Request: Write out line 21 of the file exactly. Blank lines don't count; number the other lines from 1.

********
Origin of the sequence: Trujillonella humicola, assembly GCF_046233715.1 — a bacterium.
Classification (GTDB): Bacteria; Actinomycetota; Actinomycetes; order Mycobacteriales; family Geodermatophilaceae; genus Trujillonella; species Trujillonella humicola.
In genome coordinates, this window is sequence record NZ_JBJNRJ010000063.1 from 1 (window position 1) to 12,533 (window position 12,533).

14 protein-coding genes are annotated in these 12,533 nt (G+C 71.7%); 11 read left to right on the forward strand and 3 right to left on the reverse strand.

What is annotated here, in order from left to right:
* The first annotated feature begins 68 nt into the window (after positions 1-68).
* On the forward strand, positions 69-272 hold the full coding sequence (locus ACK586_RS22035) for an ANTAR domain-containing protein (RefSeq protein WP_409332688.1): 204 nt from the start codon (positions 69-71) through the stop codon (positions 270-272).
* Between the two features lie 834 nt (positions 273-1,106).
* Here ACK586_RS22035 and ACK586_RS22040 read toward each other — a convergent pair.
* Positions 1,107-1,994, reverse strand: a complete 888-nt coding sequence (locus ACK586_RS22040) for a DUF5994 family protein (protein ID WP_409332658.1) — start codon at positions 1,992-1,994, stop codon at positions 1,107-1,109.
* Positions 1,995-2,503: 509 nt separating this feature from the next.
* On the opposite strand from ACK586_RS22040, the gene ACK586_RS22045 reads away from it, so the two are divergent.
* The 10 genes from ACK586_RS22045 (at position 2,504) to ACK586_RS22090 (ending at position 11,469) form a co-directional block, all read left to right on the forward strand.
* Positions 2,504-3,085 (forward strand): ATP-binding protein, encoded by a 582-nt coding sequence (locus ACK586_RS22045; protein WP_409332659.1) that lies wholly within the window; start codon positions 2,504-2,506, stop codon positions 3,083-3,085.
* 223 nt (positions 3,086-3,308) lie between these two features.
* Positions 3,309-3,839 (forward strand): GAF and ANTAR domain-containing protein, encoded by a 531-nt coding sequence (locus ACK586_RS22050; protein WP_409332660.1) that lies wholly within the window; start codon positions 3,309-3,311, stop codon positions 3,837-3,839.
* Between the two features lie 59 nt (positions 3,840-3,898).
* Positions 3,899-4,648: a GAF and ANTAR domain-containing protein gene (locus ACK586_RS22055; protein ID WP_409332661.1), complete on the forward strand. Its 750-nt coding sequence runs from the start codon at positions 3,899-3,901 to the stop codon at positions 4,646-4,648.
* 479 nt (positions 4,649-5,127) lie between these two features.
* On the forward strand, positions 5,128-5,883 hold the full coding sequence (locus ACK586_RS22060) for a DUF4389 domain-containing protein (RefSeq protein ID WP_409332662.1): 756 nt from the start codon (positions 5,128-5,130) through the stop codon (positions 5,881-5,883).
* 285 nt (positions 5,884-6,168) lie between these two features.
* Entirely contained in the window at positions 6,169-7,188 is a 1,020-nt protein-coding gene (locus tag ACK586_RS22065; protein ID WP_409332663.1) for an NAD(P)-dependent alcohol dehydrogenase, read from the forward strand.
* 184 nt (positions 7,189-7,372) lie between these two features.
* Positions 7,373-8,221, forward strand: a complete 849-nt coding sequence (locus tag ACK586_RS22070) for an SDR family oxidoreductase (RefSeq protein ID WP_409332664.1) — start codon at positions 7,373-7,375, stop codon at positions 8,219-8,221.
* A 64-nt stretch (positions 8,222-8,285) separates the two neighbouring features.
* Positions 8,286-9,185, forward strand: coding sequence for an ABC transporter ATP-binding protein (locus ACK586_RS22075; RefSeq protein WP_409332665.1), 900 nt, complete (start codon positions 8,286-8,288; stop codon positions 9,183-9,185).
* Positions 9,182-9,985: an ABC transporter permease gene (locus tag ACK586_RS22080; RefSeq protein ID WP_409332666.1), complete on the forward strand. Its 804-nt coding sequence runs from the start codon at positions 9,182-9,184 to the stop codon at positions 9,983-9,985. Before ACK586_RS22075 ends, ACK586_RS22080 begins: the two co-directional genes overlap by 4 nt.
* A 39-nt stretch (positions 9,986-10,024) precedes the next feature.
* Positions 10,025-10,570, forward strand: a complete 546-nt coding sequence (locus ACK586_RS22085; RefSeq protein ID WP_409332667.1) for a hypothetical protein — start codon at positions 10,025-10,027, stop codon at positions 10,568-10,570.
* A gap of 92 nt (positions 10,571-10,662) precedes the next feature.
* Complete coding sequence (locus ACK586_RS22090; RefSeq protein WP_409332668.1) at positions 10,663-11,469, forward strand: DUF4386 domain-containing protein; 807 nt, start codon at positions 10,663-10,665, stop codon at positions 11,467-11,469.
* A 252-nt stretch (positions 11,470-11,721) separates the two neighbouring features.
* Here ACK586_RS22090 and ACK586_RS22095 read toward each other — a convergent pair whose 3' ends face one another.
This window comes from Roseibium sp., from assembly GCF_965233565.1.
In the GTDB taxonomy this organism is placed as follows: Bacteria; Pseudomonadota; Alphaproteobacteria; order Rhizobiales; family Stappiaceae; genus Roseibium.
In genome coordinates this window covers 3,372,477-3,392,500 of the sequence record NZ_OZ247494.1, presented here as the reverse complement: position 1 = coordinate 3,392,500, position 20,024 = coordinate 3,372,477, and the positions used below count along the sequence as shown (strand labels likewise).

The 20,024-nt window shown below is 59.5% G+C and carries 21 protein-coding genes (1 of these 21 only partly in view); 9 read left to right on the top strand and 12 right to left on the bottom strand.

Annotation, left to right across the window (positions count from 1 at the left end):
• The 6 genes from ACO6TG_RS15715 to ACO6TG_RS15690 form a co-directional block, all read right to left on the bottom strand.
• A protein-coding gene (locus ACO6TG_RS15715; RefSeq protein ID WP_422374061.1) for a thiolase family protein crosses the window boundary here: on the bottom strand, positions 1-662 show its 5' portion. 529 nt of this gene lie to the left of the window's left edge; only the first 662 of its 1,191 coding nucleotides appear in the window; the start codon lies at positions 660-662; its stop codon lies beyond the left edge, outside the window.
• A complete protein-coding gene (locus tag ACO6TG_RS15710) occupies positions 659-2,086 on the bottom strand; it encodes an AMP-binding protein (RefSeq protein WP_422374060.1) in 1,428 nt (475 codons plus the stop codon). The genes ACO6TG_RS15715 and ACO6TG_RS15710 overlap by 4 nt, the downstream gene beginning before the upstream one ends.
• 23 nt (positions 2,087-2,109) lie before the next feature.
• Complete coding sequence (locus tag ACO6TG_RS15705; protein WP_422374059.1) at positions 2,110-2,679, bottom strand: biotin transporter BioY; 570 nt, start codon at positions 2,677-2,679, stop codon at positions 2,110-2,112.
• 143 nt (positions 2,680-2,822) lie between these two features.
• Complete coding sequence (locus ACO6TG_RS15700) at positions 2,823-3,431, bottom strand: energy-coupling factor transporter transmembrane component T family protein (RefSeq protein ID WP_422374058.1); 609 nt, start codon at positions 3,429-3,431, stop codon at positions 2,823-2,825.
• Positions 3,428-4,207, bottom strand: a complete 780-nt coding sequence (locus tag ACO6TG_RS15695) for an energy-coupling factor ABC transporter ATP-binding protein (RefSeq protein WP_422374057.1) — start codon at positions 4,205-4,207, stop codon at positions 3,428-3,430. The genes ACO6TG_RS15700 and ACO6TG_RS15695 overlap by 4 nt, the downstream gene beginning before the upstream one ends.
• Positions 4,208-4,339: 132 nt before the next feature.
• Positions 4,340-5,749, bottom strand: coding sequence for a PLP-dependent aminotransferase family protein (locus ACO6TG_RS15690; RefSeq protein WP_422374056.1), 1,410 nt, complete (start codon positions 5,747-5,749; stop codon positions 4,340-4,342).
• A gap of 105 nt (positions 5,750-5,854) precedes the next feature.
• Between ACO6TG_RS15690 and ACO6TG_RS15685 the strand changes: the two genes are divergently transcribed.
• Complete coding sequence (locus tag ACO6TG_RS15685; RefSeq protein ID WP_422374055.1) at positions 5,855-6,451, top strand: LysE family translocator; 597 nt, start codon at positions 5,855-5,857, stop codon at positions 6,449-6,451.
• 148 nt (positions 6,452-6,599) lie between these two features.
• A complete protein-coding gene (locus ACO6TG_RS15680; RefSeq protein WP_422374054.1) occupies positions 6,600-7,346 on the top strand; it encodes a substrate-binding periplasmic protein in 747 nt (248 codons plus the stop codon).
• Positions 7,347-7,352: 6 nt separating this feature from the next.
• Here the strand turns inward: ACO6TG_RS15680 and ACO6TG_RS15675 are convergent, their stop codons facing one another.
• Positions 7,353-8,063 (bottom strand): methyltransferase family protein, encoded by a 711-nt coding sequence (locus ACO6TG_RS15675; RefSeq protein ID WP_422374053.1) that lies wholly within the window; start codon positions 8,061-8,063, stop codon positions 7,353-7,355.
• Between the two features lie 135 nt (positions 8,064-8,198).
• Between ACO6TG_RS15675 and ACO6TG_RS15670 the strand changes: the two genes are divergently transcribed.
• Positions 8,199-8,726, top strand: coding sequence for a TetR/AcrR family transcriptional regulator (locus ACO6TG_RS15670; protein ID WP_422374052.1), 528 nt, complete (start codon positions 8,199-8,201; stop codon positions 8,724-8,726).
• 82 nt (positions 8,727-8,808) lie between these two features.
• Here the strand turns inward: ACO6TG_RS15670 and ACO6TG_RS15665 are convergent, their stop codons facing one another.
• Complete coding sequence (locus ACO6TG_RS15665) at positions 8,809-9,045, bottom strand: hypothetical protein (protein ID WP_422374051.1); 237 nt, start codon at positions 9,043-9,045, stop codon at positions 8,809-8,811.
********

* 285 nt (positions 5,884-6,168) lie between these two features.